Cancer-associated defects in the DNA damage response: drivers for malignant transformation and potential therapeutic targets

Authors: ---
Book Series: Frontiers Research Topics ISSN: 16648714 ISBN: 9782889199495 Year: Pages: 107 DOI: 10.3389/978-2-88919-949-5 Language: English
Publisher: Frontiers Media SA
Subject: Science (General) --- Genetics
Added to DOAB on : 2016-01-19 14:05:46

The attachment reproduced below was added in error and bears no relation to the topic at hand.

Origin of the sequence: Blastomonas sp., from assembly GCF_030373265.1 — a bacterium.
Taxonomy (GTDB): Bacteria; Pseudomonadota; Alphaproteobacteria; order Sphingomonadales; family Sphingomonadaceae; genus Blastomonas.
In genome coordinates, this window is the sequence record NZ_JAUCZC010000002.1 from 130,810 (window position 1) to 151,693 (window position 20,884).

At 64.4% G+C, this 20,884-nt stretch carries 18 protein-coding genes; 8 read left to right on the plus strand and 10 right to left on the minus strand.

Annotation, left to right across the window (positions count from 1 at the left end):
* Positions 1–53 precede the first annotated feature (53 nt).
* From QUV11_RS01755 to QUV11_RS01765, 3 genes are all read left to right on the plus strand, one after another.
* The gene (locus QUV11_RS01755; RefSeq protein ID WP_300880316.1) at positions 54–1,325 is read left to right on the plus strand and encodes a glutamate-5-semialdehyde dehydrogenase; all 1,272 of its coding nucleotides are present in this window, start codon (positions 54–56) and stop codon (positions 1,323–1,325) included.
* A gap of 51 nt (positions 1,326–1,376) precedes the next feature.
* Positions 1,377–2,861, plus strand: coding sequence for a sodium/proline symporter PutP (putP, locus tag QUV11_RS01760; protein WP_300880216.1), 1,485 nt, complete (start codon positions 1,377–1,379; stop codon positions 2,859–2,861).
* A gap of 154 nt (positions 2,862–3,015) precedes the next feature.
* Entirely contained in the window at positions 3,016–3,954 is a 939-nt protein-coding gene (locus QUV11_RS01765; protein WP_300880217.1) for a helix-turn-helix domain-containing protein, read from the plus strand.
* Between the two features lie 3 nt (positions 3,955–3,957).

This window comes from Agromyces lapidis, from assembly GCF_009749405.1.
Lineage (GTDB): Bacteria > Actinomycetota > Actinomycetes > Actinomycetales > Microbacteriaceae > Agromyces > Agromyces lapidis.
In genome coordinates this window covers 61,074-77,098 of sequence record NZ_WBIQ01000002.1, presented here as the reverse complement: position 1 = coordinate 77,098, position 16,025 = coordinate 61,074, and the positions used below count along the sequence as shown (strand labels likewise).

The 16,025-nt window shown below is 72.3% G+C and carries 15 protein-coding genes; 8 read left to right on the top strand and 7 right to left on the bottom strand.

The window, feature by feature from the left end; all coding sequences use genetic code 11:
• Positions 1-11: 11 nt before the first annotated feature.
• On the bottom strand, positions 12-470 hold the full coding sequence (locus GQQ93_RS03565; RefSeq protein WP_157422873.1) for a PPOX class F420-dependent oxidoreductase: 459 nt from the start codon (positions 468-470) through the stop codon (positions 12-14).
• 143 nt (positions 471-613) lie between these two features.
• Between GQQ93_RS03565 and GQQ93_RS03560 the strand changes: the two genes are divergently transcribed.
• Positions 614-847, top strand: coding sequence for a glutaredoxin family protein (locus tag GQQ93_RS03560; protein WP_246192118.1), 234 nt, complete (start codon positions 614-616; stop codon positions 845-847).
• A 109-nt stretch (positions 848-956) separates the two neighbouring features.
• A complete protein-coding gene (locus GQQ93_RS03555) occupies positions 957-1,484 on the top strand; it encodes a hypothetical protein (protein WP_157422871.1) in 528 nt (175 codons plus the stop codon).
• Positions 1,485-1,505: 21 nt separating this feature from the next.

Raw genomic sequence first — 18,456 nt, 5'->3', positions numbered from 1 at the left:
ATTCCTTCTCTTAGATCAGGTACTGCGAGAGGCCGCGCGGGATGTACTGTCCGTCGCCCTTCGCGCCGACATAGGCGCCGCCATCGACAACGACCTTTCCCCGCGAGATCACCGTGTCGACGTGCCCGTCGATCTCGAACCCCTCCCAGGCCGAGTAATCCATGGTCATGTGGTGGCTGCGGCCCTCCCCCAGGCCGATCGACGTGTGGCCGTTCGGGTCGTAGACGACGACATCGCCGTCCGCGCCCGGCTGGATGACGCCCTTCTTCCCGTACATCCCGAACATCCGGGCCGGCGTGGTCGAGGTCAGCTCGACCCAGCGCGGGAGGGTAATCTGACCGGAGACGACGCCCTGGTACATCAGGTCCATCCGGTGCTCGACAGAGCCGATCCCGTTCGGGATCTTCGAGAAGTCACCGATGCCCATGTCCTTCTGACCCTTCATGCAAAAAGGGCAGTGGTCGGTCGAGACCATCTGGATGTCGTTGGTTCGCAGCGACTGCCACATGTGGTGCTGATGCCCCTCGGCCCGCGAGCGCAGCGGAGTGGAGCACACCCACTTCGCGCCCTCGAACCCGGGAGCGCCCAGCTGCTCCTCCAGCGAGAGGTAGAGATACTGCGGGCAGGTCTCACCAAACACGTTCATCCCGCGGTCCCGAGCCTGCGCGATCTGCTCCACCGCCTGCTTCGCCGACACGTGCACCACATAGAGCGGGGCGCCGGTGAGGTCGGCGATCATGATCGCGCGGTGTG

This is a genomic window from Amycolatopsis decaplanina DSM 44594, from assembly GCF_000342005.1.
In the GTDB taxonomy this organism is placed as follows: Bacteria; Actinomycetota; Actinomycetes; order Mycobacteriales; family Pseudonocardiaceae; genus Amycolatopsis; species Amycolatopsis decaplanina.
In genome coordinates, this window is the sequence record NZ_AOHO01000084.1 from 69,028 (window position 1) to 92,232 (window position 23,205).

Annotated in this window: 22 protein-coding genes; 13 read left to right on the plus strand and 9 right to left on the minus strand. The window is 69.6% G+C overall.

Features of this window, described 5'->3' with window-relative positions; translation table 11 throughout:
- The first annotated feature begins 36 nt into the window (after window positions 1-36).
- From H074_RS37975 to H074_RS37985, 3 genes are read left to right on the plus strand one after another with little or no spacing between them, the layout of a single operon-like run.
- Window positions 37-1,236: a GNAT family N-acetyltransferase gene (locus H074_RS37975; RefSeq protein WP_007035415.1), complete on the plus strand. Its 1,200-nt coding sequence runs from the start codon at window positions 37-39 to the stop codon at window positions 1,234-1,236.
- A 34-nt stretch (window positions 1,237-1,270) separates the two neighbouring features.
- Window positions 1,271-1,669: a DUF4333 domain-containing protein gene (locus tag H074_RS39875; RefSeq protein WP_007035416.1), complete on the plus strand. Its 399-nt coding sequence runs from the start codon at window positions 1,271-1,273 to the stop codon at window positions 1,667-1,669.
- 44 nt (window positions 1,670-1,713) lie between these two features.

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For this eBook, and the associated Research Topic in Frontiers in Genetics, entitled: ‘Cancer-associated defects in the DNA damage response: drivers for malignant transformation and potential therapeutic targets’ we have selected 10 papers that each discusses important, yet distinct aspects of the response to DNA damage in normal cells and cancer cells. Using an evolutionary conserved signaling network called the ‘DNA damage response (DDR)’ cells maintain the integrity of their genome, and thus safeguard cellular functioning and the ability to create viably progeny. Initially, the DDR appeared to consist of few linear kinase-driven pathways. However, research over the past decades in model organisms, as well as in the human system has revealed that the DDR is a complex signaling network, wired by multiple parallel pathways and displaying extensive crosstalk. Besides phosphorylation, multiple other post-translational modifications, including ubiquitination and sumoylation, are involved to achieve chromatin remodeling and initiation of DNA repair. Also, rather than being a cell-intrinsic phenomenon, we increasingly appreciate that cell-cell communication is involved. The recognition and repair of DNA damage is essential to maintain normal physiology. Multiple pathological conditions have been attributed to defective DNA repair, most notably accelerated aging, neurodegeneration and cancer. In the context of cancer, through repair of DNA damage or elimination of irreparably damaged cells, the DDR clearly has a tumor-suppressive role. Indeed, many tumor cells show partially inactivated DDR signaling, which allows proliferation in the context of DNA damage-inducing oncogenes. Simultaneously, loss of specific DDR signaling nodes creates a specific dependence of tumor cells on their remaining DDR components, and thus creates therapeutic opportunities. Especially in the context of cancer treatment, numerous targeted agents are under investigation, either to potentiate the cytotoxic effects of chemo-radiotherapy, or to induce synthetic lethality with cancer-specific alterations, with the treatment of BRCA1/2 mutant cancers with PARP1 inhibitors as a prototype example. We have selected four review articles that provide insight into the key components and the wiring of the DDR and DNA repair. Torgovnick and Schumacher review the involvement of DNA repair in the initiation and treatment of cancer, Brinkmann et al., describe the involvement of ubiquitination in DNA damage signaling and Jaiswal and Lindqvist discuss how cell-extrinsic signaling participates in communication of DNA damage to neighboring cells. In addition, Shatneyeva and colleagues review the connection between the cellular response to DNA damage and escape from immune surveillance. Concerning the therapeutic application of targeting the DDR and DNA repair, three articles were included. Krajewska and van Vugt review the wiring of homologous recombination and how this offers therapeutic opportunities. Additionally, Knittel and colleagues describe how genetic loss of the central DDR component ATM in chronic lymphocytic leukemia can be exploited therapeutically by targeting certain parallel DNA repair pathways. Syljuasen and colleagues report on how targeting of the DDR can be used as a therapeutic strategy in lung cancer. Finally, three chapters describe newly identified regulators of the cellular response to DNA damage. Von Morgen et al. describe the R2TP complex, Lezzi and Fanciluuli review the involvement of Che-1/AATF in the DDR, and Ohms and co-authors describe how retrotransposons are at the basis of increased genomic instability. Altogether, these articles describe how defective responses to DNA damage underlie disease - and especially in the context of cancer -can be exploited to better treat disease.